water supply and demand imbalances, referred to as shortages in the report:
1. Direct Reclamation to develop a series of water management plans that reflect various
   supply estimates and present a number of alternative actions. Coordinate these plans with
   all the Basin’s water managers.
2. Amend reservoir operating criteria by stating 1) the conditions under which a water
   supply shortage will be declared, 2) the amounts to be released during a shortage, 3) the
   reservoir storage levels to be maintained in low-flow years, and 4) the amount of water
   each subbasin must provide for the 1944 Treaty with Mexico commitment.
3. Direct Reclamation to develop a comprehensive plan specifying the conservation, water
   salvage, and augmentation techniques that will be used to prevent or minimize the
   adverse effects of shortages. This plan should identify factors that would interfere with
   implementing the plan and address how they would be resolved.

1.1.3 Colorado River Basin Study – 1997
This study was requested by the Western Water Policy Review Advisory Commission
(Commission), and completed by Dale Pontius. It included analysis of the most critical issues
projected to be facing the basin in the near future, efforts being made to address these
problems, and specific recommendations to the Commission for Basin water management
and governance over the next 20 years. The study conceptualized a vision for the Basin for
the year 2025, the basic premise of which was that
          …we should be working toward three general goals in developing water
          policy for the basin in the next century: they are equity, efficiency, and
          sustainability in water use and management (Pontius, 1997).
Regarding water supply and demand imbalances, the analysis depended on previous studies
for information, and concluded that the river was over-allocated by 20 to 30 percent,
depending on which flow estimates were used. The report stated that for planning purposes in
the Upper Basin, the Upper Colorado River Commission had used 6.0 mafy as full
development. Based on this number, current depletions in the Upper Basin (including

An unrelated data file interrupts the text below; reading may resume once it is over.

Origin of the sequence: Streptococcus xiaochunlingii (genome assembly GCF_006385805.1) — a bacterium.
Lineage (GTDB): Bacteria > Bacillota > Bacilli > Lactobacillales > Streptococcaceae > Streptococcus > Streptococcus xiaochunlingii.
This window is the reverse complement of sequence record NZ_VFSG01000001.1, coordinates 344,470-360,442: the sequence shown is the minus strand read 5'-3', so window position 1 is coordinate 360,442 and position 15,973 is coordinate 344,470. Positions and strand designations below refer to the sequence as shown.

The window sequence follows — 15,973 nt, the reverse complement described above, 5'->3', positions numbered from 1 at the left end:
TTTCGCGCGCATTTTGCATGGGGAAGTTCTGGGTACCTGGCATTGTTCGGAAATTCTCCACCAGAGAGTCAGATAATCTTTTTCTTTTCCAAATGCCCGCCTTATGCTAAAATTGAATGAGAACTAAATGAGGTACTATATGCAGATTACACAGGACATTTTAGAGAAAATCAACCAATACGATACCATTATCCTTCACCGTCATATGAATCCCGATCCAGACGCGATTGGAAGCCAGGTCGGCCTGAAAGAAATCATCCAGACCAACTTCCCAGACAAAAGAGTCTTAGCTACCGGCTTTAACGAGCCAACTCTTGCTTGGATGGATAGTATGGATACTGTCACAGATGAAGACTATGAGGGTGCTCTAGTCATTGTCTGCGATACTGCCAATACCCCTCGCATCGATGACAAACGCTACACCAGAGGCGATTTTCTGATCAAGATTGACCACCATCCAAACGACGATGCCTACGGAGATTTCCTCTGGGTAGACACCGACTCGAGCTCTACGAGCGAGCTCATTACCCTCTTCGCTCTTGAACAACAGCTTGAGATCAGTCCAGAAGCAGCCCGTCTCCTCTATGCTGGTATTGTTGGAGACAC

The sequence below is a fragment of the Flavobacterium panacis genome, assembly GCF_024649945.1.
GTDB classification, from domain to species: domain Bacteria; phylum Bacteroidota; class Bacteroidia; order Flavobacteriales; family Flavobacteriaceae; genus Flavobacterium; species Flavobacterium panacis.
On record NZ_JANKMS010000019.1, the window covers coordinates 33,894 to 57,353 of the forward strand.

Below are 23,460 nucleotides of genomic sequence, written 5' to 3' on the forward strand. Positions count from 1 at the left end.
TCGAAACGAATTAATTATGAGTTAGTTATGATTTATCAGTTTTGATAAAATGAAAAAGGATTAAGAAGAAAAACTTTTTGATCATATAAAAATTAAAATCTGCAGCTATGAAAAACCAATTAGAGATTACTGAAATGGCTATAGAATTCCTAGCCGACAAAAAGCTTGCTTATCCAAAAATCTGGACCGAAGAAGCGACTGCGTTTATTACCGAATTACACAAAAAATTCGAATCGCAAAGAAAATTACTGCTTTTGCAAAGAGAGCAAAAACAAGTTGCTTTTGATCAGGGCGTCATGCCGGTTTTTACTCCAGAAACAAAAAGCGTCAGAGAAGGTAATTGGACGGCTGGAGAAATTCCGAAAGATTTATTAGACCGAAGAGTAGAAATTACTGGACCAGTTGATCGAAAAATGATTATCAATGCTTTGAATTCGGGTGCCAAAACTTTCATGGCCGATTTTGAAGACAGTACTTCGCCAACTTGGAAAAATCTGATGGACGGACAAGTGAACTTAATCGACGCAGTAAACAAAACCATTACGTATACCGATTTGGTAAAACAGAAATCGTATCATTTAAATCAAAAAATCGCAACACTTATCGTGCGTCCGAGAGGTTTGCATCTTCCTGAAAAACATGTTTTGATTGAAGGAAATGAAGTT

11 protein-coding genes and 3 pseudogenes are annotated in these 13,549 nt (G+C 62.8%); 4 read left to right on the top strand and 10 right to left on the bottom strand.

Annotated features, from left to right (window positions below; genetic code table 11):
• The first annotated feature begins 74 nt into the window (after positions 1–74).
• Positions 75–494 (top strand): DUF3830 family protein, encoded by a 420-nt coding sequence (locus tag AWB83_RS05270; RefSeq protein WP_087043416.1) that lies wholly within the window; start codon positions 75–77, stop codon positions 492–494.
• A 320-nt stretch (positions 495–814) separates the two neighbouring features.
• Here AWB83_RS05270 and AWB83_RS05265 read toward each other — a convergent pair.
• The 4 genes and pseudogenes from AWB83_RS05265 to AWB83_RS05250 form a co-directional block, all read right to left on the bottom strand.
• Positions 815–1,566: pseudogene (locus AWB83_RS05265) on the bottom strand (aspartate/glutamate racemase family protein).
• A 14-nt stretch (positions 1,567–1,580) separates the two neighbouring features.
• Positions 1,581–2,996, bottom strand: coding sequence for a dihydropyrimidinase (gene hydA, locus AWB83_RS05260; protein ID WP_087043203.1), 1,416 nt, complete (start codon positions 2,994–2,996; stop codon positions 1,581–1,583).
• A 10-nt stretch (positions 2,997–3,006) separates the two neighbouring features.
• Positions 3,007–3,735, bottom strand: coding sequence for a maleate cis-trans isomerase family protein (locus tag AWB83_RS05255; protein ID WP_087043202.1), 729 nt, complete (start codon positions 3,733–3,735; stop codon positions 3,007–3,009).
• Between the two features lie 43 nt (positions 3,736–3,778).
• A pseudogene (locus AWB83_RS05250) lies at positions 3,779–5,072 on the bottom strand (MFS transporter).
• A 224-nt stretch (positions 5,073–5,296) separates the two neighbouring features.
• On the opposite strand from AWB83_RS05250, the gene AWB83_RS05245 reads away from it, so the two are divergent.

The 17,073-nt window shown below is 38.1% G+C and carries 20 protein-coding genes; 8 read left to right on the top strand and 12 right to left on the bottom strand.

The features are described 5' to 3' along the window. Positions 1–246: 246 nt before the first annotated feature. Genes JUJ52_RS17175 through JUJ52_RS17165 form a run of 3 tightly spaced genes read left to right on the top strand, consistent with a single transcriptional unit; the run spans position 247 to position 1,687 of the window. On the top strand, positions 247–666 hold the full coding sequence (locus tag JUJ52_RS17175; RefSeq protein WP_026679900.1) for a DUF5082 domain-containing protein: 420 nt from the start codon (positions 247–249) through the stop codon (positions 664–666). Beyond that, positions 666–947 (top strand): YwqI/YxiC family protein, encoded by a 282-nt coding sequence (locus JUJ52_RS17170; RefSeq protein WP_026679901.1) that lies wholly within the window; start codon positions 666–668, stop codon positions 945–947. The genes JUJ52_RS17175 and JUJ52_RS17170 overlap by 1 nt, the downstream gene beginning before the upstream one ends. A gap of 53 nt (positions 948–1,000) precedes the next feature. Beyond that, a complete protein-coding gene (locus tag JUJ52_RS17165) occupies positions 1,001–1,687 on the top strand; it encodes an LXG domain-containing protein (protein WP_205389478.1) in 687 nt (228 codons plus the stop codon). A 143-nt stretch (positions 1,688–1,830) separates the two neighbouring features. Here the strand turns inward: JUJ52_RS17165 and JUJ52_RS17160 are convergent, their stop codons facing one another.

520,000 acre-feet per year of reservoir evaporation) were already more than 75 percent of the

STUDY REPORT                                   APPENDIX 3-10                           DECEMBER 2012
APPENDIX 3—SUMMARY OF PAST
COLORADO RIVER PLANNING STUDIES
                                                        APPENDIX 3—SUMMARY OF PAST COLORADO RIVER PLANNING STUDIES



available amount, and projections showed that the Upper Basin states would be using 90
percent of 6.0 mafy by the year 2030. The study further concluded that in the Lower Basin,
implementation of the Arizona Water Bank would mean that Arizona would divert its full
apportionment as early as 1998 and that Nevada would be using its full 300,000 af
apportionment by 2010.
Included in the recommendations to address water supply and demand imbalances were the
following:
•    An interstate water bank should be established in the Lower Basin with maximum
     flexibility for marketing and banking water.
•    The Basin States and local water managers need to develop stronger conservation
     programs to maximize conservation and reuse potential and more clearly define and
     regulate reasonable beneficial use.
•    The Secretary, Basin States, and tribes, with input from other interests, should agree on a
     plan for reservoir operation and surplus and shortage criteria that is equitable to all
     interests and meets federal statutory obligations and treaty obligations to Mexico.

1.1.4    Colorado River Basin Water Management: Evaluating and Adjusting to
         Hydroclimatic Variability - 2007
This report was prepared by the Committee on the Scientific Bases of Colorado River Basin
Water Management. The activities of this committee were overseen and supported by the
National Research Council’s Water Science and Technology Board. The committee was
asked to review the hydrologic and climatic bases of Colorado River water management and
to consider broad topics of system operations and water management practices. Terms such
as “population growth” and “water demand” did not appear in the statement of task.
Nonetheless, as the committee proceeded,
          …it became clear that broad understanding of Colorado River management
          issues is not possible unless both water supply and demand issues are
          adequately considered. Thus [they] felt it incumbent to comment on topics of
          water demand, technologies and practices for augmenting water supplies, and
          programs for coping with drought” (Committee on the Scientific Bases of
          Colorado River Basin Water Management, 2007).
Within the scope of its statement of task and its available resources, the committee chose to
focus on reviewing existing scientific knowledge of hydroclimatic variability and on
discussing the implications of hydroclimatic variability in the context of key water
management challenges in the Basin. The committee also aimed to broadly assess key
Colorado River scientific issues as they relate to water supply, demand, management, and
drought preparedness.
The committee concluded that:
          Technological and conservation options for augmenting or extending water
          supplies – although useful and necessary – in the long run will not constitute a
          panacea for coping with the reality that water supplies in the Colorado River